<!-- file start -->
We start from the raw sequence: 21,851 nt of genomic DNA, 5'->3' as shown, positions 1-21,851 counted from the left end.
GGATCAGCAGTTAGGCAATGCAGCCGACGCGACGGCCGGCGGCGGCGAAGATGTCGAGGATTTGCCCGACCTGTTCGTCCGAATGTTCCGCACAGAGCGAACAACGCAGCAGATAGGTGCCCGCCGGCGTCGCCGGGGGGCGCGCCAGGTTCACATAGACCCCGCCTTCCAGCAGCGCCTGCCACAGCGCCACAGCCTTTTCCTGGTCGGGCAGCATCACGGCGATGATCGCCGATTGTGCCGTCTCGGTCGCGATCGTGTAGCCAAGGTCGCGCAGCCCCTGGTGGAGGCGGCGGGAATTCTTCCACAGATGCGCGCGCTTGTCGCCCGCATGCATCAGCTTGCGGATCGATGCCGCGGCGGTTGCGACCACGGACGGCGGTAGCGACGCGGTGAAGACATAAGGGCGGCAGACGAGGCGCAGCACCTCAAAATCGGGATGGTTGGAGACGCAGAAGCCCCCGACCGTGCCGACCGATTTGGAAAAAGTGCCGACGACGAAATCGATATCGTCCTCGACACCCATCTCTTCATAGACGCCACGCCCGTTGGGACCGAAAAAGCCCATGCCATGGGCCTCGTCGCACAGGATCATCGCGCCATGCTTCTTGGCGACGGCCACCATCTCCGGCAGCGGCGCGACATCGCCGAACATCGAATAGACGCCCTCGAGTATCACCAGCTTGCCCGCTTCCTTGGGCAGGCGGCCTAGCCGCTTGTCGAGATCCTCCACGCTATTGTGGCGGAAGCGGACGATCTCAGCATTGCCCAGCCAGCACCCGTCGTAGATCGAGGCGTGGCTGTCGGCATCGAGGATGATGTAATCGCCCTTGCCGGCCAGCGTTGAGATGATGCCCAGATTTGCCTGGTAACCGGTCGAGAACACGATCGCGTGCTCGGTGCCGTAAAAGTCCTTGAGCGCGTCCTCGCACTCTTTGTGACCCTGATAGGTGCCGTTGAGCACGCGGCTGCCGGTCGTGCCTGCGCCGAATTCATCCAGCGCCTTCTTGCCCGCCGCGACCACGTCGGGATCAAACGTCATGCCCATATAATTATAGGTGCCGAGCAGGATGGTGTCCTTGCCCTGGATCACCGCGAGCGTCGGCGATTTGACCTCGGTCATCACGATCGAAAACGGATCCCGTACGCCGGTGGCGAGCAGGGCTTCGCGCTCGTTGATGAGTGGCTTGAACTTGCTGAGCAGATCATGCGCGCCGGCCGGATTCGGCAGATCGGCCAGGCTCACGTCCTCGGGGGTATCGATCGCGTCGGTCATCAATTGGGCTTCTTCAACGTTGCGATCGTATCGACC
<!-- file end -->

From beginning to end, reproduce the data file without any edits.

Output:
We start from the raw sequence: 21,851 nt of genomic DNA, 5'->3' as shown, positions 1-21,851 counted from the left end.
GGATCAGCAGTTAGGCAATGCAGCCGACGCGACGGCCGGCGGCGGCGAAGATGTCGAGGATTTGCCCGACCTGTTCGTCCGAATGTTCCGCACAGAGCGAACAACGCAGCAGATAGGTGCCCGCCGGCGTCGCCGGGGGGCGCGCCAGGTTCACATAGACCCCGCCTTCCAGCAGCGCCTGCCACAGCGCCACAGCCTTTTCCTGGTCGGGCAGCATCACGGCGATGATCGCCGATTGTGCCGTCTCGGTCGCGATCGTGTAGCCAAGGTCGCGCAGCCCCTGGTGGAGGCGGCGGGAATTCTTCCACAGATGCGCGCGCTTGTCGCCCGCATGCATCAGCTTGCGGATCGATGCCGCGGCGGTTGCGACCACGGACGGCGGTAGCGACGCGGTGAAGACATAAGGGCGGCAGACGAGGCGCAGCACCTCAAAATCGGGATGGTTGGAGACGCAGAAGCCCCCGACCGTGCCGACCGATTTGGAAAAAGTGCCGACGACGAAATCGATATCGTCCTCGACACCCATCTCTTCATAGACGCCACGCCCGTTGGGACCGAAAAAGCCCATGCCATGGGCCTCGTCGCACAGGATCATCGCGCCATGCTTCTTGGCGACGGCCACCATCTCCGGCAGCGGCGCGACATCGCCGAACATCGAATAGACGCCCTCGAGTATCACCAGCTTGCCCGCTTCCTTGGGCAGGCGGCCTAGCCGCTTGTCGAGATCCTCCACGCTATTGTGGCGGAAGCGGACGATCTCAGCATTGCCCAGCCAGCACCCGTCGTAGATCGAGGCGTGGCTGTCGGCATCGAGGATGATGTAATCGCCCTTGCCGGCCAGCGTTGAGATGATGCCCAGATTTGCCTGGTAACCGGTCGAGAACACGATCGCGTGCTCGGTGCCGTAAAAGTCCTTGAGCGCGTCCTCGCACTCTTTGTGACCCTGATAGGTGCCGTTGAGCACGCGGCTGCCGGTCGTGCCTGCGCCGAATTCATCCAGCGCCTTCTTGCCCGCCGCGACCACGTCGGGATCAAACGTCATGCCCATATAATTATAGGTGCCGAGCAGGATGGTGTCCTTGCCCTGGATCACCGCGAGCGTCGGCGATTTGACCTCGGTCATCACGATCGAAAACGGATCCCGTACGCCGGTGGCGAGCAGGGCTTCGCGCTCGTTGATGAGTGGCTTGAACTTGCTGAGCAGATCATGCGCGCCGGCCGGATTCGGCAGATCGGCCAGGCTCACGTCCTCGGGGGTATCGATCGCGTCGGTCATCAATTGGGCTTCTTCAACGTTGCGATCGTATCGACC